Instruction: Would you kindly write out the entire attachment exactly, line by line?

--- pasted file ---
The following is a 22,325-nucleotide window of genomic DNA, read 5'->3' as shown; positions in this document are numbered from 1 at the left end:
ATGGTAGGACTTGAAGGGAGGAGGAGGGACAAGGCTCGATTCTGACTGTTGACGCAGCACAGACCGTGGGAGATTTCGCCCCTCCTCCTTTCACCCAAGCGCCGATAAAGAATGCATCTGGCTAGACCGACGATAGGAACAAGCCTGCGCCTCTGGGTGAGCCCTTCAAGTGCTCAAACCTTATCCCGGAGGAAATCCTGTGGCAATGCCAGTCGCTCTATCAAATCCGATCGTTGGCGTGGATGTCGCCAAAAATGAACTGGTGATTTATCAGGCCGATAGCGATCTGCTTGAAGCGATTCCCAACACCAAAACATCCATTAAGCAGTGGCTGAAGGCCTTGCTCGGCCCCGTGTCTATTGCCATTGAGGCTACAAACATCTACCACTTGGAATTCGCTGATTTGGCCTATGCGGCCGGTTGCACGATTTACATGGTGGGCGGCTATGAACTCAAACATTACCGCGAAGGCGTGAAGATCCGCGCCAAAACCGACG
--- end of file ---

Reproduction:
The following is a 22,325-nucleotide window of genomic DNA, read 5'->3' as shown; positions in this document are numbered from 1 at the left end:
ATGGTAGGACTTGAAGGGAGGAGGAGGGACAAGGCTCGATTCTGACTGTTGACGCAGCACAGACCGTGGGAGATTTCGCCCCTCCTCCTTTCACCCAAGCGCCGATAAAGAATGCATCTGGCTAGACCGACGATAGGAACAAGCCTGCGCCTCTGGGTGAGCCCTTCAAGTGCTCAAACCTTATCCCGGAGGAAATCCTGTGGCAATGCCAGTCGCTCTATCAAATCCGATCGTTGGCGTGGATGTCGCCAAAAATGAACTGGTGATTTATCAGGCCGATAGCGATCTGCTTGAAGCGATTCCCAACACCAAAACATCCATTAAGCAGTGGCTGAAGGCCTTGCTCGGCCCCGTGTCTATTGCCATTGAGGCTACAAACATCTACCACTTGGAATTCGCTGATTTGGCCTATGCGGCCGGTTGCACGATTTACATGGTGGGCGGCTATGAACTCAAACATTACCGCGAAGGCGTGAAGATCCGCGCCAAAACCGACG